Instead of handing out candy this Halloween, hand out this problem. I dare you. Assume the price of each candy remains constant. Daniel bought 1 pound of jelly beans and 2 pounds of chocolates for $2.00. A week later, he bought 4 pounds of caramels and 1 pound of jelly beans, paying $3.00. The next week, he bought 3 pounds of licorice, 1 pound of jelly beans, and 1 pound of caramels for $1.50. How much would he have to pay on his next trip to the candy store if he bought 1 pound of each of the 4 kinds of candy? John
There are 5 unknowns and 4 equations. How you can solve it? So you say that there is not trick but just mathematics.
jpanhalt, The trick to solving this problem is not to try to find the price per pound of all four different candies. That would be trying to solve 4 unknowns with only 3 equations. Instead, find what the sum of all 4 candies rates are. To do that, find out what each rate is in terms of a single reference rate. I used jelly beans as the reference rate. Without trying to post all the algebra involved, the results are: Using Cm for carmel, Ch for chocolate Jb for Jellybeans Lq for licorice Cm = -0.25*Jb + 0.75 Ch = -0.50*Jb + 1.00 Jb = Jb Lq = -.025*Jb + 0.25 ---------------------------- summing the left and right sides Cm + Ch + Jb + Lq = 2.00 Notice that 3 equations are sufficient if three unknowns are solved in terms of a single selected unknown. So the price paid for a pound of each type of candy is $2.00, and mik3 was correct. Congratulation to mik3 for solving it fast and first! Ratch
Well, I didn't really solved it like you. I omitted the last equation Cm + Ch + Jb + Lq = ? and solved for the first three equations (three unknowns and three equations). Then I said that he forgot to include the licorice in the prize and the prize of the others came out to be 2%. It was just luck.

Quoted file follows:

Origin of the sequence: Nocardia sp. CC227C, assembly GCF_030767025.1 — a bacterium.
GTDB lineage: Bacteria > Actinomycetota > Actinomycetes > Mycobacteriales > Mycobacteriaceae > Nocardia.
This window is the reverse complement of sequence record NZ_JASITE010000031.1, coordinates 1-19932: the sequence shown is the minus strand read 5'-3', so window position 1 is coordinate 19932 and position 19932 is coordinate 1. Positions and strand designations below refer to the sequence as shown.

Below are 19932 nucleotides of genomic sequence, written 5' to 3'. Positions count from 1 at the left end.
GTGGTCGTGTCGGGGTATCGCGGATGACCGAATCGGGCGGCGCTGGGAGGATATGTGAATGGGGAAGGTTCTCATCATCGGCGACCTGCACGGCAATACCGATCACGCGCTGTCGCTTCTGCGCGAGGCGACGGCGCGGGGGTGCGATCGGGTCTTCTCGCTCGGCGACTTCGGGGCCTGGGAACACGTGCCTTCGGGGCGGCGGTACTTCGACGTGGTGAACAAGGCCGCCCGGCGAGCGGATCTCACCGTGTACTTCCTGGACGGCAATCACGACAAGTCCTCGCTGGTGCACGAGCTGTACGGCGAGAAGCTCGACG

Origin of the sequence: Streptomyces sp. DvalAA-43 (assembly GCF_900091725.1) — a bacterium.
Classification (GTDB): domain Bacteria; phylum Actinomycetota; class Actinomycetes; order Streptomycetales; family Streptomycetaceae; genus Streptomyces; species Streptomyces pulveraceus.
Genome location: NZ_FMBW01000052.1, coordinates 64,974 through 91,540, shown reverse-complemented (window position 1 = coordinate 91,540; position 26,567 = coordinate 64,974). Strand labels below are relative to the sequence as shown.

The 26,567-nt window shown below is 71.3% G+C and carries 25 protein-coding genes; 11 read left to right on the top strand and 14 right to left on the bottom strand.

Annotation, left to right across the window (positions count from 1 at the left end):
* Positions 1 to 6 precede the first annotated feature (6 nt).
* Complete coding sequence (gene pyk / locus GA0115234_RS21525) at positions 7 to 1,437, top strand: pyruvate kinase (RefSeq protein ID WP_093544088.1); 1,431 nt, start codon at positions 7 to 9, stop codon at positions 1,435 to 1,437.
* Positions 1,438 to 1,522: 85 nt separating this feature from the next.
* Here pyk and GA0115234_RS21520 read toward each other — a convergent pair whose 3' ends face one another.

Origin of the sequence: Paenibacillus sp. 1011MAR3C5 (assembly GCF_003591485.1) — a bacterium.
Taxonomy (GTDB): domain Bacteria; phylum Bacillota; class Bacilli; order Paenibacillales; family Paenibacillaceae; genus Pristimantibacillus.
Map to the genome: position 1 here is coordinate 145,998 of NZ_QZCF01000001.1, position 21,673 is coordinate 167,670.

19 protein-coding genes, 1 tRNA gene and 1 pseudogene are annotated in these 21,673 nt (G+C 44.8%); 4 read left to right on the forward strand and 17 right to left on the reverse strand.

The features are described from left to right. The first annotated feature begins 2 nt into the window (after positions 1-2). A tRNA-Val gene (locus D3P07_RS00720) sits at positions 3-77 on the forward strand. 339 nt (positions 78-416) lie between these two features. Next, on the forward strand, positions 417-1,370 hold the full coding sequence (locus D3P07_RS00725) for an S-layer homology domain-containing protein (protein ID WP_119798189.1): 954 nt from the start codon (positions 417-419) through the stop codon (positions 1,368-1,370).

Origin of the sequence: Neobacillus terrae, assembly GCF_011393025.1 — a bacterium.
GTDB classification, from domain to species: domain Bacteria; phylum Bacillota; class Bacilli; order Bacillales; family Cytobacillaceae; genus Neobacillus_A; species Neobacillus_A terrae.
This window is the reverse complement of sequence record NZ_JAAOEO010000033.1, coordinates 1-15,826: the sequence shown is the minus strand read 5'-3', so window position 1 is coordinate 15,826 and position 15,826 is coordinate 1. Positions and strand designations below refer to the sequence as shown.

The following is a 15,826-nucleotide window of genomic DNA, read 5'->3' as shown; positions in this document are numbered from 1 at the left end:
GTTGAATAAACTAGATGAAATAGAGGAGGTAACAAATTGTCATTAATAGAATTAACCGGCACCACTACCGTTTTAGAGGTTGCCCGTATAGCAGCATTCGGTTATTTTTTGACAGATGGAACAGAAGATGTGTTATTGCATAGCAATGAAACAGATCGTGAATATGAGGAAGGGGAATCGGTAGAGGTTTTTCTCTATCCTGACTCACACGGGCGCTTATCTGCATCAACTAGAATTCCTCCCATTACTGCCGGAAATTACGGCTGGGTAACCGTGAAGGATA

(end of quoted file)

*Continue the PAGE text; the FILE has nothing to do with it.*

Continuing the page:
mik3, Being lucky is often better than being clever. Mr. Gates did not get to be a multi-BILLionaire just by being smart and clever. He had a incredible streak of good luck at the beginning of his career. Ratch
My solution was a little different. Once it is realized that the jelly beans are common to each purchase, it doesn't matter what they cost -- it is math puzzle after all. I set a sensible cost of $0 for them, which makes getting the total cost trivial. If you are stimulated to answer a question that wasn't asked, namely the price of each candy, one can do that by assigning another value to the jelly beans. If they are $1 per pound, then licorice is free. I like licorice, so that is my favorite non-solution. There are many more. For interest, try jelly beans at $0.50 per pound. John
I just noticed this problem, so am too late. However, I'll mention my method to solve which is very simple minded. Total all 3 purchases first: 3 JB + 2 Choc + 5 Caram + 3 Lic = $6.50 Now add the third purchase: 4 JB + 2 Choc + 6 Caram + 6 Lic = $8.00 Now add 2 times the first purchase 6 JB + 6 Choc + 6 Caram + 6 Lic = $12.00 Now divide by 6 1 JB + 1 Choc + 1 Caram + 1 Lic = $2.00